Marlon James’ A Brief History Of Seven Killings is not a novel to be breezed through lightly. There are dozens of characters, several of whom also serve as narrators, and the plot is full of machinations that covers a lot of terrain, both narratively and literally. James uses a real-life event—the 1976 assassination attempt of Bob Marley—as the backdrop for an unsparing examination of Jamaican history, life, and politics. With this novel, he fills in many blanks on a historical footnote still shrouded in mystery almost four decades later, creating a violent, fascinating epic in the process. For any college freshman who proudly displayed a Bob Marley poster or snatched up a Marley T-shirt at Target as some kind of shortcut to cool, A Brief History Of Seven Killings is a different kind of education. For all readers, it’s a revelation. [Andrea Battleground]

Fire Shut Up In My Bones, Charles Blow


New York Times opinion columnist Charles Blow has written what may be the memoir of the year (sorry, Amy Poehler). He kicks it off with a powerful prologue where a college-age Blow has picked up a gun with every intention of murdering someone in cold blood. It seems odd, then, to call the book “suspenseful.” It’s clear that the man probably wouldn’t have had one of the most remarkable contemporary careers at the nation’s “newspaper of record” had he actually murdered someone as a young adult. The actual story reveals itself, as it often does, in the steps between a particular then and now, and Blow recounts them beautifully. This is a singular story, for certain, but it’s also a resonate coming-of-age narrative and a stunning testimony on what life was to be young, lonely, and black in 1970s rural Louisiana. [Andrea Battleground]

Words Of Radiance, Brandon Sanderson


Brandon Sanderson launched his epic fantasy series, The Stormlight Archives, with 2010’s The Way Of Kings, but had to put the project on hold to when he committed to help finish Robert Jordan’s Wheel Of Time series. Fortunately Words Of Radiance was well worth the wait. While the first novel in the promised 10-book series showed plenty of potential, it was too bogged down in world-building and setup. With his complicated geopolitical struggles, ocean-themed ecology and rules of magic already established, Sanderson was left freer in Words Of Radiance to focus on his characters. Shallan, a noble woman and scholar who played a secondary role in the first book, gets the star treatment here and develops into the best female character Sanderson’s ever written. Hopefully it won’t take another four years for the story to continue. [Samantha Nelson]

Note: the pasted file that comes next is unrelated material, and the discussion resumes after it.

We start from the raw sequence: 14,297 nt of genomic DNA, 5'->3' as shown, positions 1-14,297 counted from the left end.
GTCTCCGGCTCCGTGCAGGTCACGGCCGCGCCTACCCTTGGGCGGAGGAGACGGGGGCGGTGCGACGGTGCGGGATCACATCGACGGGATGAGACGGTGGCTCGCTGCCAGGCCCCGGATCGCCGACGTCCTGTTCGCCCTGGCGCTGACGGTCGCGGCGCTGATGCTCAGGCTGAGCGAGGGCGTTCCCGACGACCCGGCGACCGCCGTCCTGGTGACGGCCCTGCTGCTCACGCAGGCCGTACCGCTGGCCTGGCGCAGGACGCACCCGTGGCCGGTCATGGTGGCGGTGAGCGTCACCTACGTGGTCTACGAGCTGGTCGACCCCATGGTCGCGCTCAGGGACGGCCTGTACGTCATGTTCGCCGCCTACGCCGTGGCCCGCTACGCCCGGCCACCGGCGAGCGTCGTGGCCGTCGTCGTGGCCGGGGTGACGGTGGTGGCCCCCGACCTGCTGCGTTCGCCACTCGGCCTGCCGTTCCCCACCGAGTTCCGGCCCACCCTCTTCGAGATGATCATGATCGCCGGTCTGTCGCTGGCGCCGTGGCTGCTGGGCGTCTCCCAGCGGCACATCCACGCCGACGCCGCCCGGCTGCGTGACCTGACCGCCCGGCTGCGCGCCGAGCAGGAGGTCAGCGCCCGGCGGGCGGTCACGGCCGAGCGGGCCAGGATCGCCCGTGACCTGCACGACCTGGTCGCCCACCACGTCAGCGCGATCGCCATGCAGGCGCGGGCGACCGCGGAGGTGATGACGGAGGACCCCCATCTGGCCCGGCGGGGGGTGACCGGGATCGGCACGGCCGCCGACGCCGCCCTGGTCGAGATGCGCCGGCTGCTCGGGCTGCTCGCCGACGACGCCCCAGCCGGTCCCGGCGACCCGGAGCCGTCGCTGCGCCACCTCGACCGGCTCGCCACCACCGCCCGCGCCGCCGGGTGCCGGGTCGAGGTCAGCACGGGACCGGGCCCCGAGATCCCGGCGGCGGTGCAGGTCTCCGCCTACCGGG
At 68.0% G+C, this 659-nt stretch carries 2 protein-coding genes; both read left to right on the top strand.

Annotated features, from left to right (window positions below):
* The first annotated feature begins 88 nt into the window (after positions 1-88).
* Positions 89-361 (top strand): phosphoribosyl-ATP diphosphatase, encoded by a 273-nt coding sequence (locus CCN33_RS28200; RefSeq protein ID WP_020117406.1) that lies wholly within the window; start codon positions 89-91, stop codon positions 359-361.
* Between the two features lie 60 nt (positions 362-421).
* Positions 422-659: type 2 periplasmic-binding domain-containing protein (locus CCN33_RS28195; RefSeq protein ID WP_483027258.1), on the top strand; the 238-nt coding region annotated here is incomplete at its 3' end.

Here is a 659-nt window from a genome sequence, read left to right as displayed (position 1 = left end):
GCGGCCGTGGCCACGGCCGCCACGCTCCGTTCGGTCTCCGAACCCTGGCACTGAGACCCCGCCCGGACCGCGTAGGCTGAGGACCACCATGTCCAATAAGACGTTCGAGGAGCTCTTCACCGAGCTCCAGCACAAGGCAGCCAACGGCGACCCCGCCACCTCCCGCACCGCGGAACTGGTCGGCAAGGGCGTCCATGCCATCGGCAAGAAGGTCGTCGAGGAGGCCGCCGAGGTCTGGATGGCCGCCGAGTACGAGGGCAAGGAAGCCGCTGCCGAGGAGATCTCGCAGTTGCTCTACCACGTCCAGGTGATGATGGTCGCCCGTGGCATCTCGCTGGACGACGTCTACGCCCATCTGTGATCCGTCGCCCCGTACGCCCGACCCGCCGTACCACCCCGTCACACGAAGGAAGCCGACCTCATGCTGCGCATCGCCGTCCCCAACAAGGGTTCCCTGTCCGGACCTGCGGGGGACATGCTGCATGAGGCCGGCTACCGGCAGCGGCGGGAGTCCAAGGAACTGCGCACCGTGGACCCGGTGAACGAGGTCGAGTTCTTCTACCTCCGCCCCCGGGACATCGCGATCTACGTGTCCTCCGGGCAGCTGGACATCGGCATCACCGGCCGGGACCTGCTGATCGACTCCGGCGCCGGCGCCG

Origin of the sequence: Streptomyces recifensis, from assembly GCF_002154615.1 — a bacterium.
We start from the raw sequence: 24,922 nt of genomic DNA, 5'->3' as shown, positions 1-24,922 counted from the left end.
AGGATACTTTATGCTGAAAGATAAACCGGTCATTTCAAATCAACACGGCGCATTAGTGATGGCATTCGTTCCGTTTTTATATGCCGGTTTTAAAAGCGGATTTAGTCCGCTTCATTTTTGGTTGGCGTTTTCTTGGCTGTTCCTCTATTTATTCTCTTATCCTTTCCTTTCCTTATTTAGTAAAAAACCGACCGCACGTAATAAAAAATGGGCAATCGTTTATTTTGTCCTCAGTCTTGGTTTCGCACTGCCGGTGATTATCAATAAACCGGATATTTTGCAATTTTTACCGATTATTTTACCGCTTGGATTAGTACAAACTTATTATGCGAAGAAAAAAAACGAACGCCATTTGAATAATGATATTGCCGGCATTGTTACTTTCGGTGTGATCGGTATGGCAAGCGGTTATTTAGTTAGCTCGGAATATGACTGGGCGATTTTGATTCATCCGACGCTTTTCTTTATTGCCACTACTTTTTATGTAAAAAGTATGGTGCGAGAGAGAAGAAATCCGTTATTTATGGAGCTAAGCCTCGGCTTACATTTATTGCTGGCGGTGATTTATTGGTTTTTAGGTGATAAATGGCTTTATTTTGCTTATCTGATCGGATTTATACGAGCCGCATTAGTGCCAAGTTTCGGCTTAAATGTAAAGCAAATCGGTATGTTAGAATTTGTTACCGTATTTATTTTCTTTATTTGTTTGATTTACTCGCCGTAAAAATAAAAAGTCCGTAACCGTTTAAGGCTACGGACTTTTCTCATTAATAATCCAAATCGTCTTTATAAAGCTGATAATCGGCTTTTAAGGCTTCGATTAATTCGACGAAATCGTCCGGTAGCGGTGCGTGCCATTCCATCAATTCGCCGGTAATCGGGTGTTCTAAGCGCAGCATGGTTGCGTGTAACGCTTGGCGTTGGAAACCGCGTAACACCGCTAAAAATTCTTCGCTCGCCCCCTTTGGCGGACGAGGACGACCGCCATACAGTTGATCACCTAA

What If? Serious Scientific Answers To Absurd Hypothetical Questions, Randall Munroe


Fans of Randall Munroe’s webcomic xkcd are already familiar with the wry sense of humor and mad-scientist background that give life to his simple stick figures. In What If?, Munroe expands a feature that was born online next to xkcd, and brings the humor, the science, and the stick figures to the kinds of absurd questions you come up with at 3 a.m. after a night of hard drinking, like “If everyone on the planet stayed away from each other for a couple of weeks, wouldn’t the common cold be wiped out?” Now you can find out. It’s super silly but super wonderful, with answers that get stretched out to their logical conclusions and then some. Munroe is a former NASA roboticist, a mischievous storyteller, and, apparently, a Firefly fan. [Laura M. Browning]

Museum Of Extraordinary Things, Alice Hoffman


The latest novel from the bestselling author of Practical Magic and The Story Sisters revolves around the romance between a woman whose been raised since childhood to serve as a mermaid in her father’s freak show and a Jewish immigrant turned crime photographer. But it’s also a tale of the love people feel for New York City, even though that relationship can be so abusive. The attraction that gives Museum Of Extraordinary Things is a microcosm of the city itself, filled with wonders and horrors. Setting her tale in the early 1900s, Hoffman has plenty of both to draw on with the construction and destruction of the Dreamland amusement park at the Triangle Shirtwaist Factory fire looming large. Hoffman’s compelling characters provide a guide through a city that’s so easy to get lost in. [Samantha Nelson]

The Tale Of The Dueling Neurosurgeons, Sam Kean


Much like he did for chemistry in The Disappearing Spoon and genetics in The Violinist’s Thumb, Sam Kean’s The Tale Of The Dueling Neurosurgeons explores an area of popular science by presenting strange and fascinating tales about its history and modern applications. His book on neuroscience is occasionally depressing since it’s filled with anecdotes about awful maladies caused by brain trauma and disease. But each of these misfortunes provides insights into just how complicated and incredible the brain is, and just how little we know about its workings. By exploring the discipline’s past, Kean shows how far our understanding has come in a relatively short time and offers a glimpse of how much more there is to learn. [Samantha Nelson]